Currently viewing the category: "Tarantulas and Trapdoor Spiders"
What's That Bug? does not endorse extermination

Subject: unknown arachnid
Location: Parker Texas
August 4, 2014 9:40 pm
I see a lot of bugs, thanks to my occupation I’m relieved to find this website.
Try this one guys.
Found in Parker Texas, in a garage. Mid summer, plenty of tall trees around the area.
Signature: -thank you kindly -Deej

Wafer-Lid Trapdoor Spider

Wafer-Lid Trapdoor Spider

Hi Deej,
This is some species of Trapdoor Spider, and we believe it is a male.  It looks to us like it might be a Wafer-Lid Trapdoor Spider in the genus
Myrmekiaphila based on images posted to BugGuide

What's That Bug? does not endorse extermination

Subject: California Tarantula?
Location: Thousand Oaks CA
July 6, 2014 9:41 pm
Thank you for such an interesting and informative site!
I went for a walk with my husband and kids tonight- a hot July evening in Thousand Oaks CA, and my husband spotted this crawling up a curb.
I tried looking through your site for anything similar, but it didn’t seem to match anything I could find. It was almost as big as my hand, and the main part of the body appeared to be hairless, but the “butt” was hairy, and narrower than the main part of the body.
Signature: Kay

Tarantula

Tarantula

Hi Kay,
Tarantula sightings in much of Southern California are becoming rarer and rarer due to habitat loss, and now they are only seen in areas that abut natural open space.  Most North American Tarantulas are in the genus
Aphonopelma which is represented on BugGuide.

What's That Bug? does not endorse extermination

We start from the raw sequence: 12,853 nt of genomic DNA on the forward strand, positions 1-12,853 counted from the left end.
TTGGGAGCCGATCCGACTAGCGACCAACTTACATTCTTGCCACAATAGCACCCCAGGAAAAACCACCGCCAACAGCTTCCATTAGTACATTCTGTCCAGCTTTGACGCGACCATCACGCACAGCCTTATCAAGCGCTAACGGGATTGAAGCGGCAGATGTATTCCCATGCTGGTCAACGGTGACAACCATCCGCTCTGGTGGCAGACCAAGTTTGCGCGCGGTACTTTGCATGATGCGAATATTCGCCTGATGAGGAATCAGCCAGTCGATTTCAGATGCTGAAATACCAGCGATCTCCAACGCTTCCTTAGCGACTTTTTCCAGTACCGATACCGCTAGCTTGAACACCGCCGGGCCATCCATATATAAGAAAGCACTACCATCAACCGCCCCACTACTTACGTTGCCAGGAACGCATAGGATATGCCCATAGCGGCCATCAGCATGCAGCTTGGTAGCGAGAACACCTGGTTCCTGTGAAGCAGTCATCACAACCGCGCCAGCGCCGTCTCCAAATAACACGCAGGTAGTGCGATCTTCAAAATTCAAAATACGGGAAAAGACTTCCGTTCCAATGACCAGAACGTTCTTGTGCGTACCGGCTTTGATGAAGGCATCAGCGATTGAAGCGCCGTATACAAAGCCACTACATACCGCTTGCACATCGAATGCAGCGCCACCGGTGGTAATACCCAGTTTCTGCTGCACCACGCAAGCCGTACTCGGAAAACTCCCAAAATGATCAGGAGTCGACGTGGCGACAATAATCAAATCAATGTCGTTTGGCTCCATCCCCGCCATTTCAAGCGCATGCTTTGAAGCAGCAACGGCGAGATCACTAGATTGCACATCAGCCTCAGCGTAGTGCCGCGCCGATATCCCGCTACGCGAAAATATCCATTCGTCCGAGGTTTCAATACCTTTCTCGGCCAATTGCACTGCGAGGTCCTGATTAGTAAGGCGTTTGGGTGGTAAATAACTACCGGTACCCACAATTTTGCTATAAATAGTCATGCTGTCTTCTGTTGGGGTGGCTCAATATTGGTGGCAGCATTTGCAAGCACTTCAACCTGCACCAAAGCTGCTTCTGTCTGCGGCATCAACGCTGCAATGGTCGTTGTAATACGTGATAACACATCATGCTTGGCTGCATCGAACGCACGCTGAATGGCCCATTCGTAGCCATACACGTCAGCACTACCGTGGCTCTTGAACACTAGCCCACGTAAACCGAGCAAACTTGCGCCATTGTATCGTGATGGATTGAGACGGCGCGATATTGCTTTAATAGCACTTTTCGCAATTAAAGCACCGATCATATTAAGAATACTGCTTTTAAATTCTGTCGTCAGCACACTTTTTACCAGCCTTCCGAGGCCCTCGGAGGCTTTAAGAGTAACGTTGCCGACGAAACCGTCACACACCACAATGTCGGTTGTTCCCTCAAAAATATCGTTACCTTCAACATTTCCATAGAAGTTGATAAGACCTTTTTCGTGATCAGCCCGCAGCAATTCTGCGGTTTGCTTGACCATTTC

Subject: Red Legged Purse Web spider (male)
Location: Eno River State Park, NC
June 18, 2014 8:13 am
I was hiking with my son at the Eno River State Park in North Carolina. We discovered this spider crawling on the ground. It actually paused for the photo. It was bigger than a quarter.
I think I identified it as a male red legged purse web spider. It has rather large fangs.
Does it bite? Will it’s fangs pierce human skin?
I understand that they make silk funnels on a tree or rock face and then hide behind the silk wall waiting for prey. As the prey enters the funnel, the spider lunges and bites through the silk wall.
It’s quite a cool spider.
Signature: James Chamberlain

Red Legged Purseweb Spider

Red Legged Purseweb Spider

Dear James,
Thanks so much for sending in your image of a male Red Legged Purseweb Spider,
Sphodros rufipes.  The information you have is consistent with what we have read.  We have not read anything regarding the bite of a Red Legged Purseweb Spider, however, the fangs do look formidable and we are guessing they might be able to bite a human, though in general, Spiders in the Infraorder Mygalomorphae, which include Tarantulas and Trapdoor Spiders, are not aggressive toward humans.

What's That Bug? does not endorse extermination

Subject: Black Purse Web Spider (Sphodros niger ?)
Location: Cherokee CO, NC
May 25, 2014 7:02 am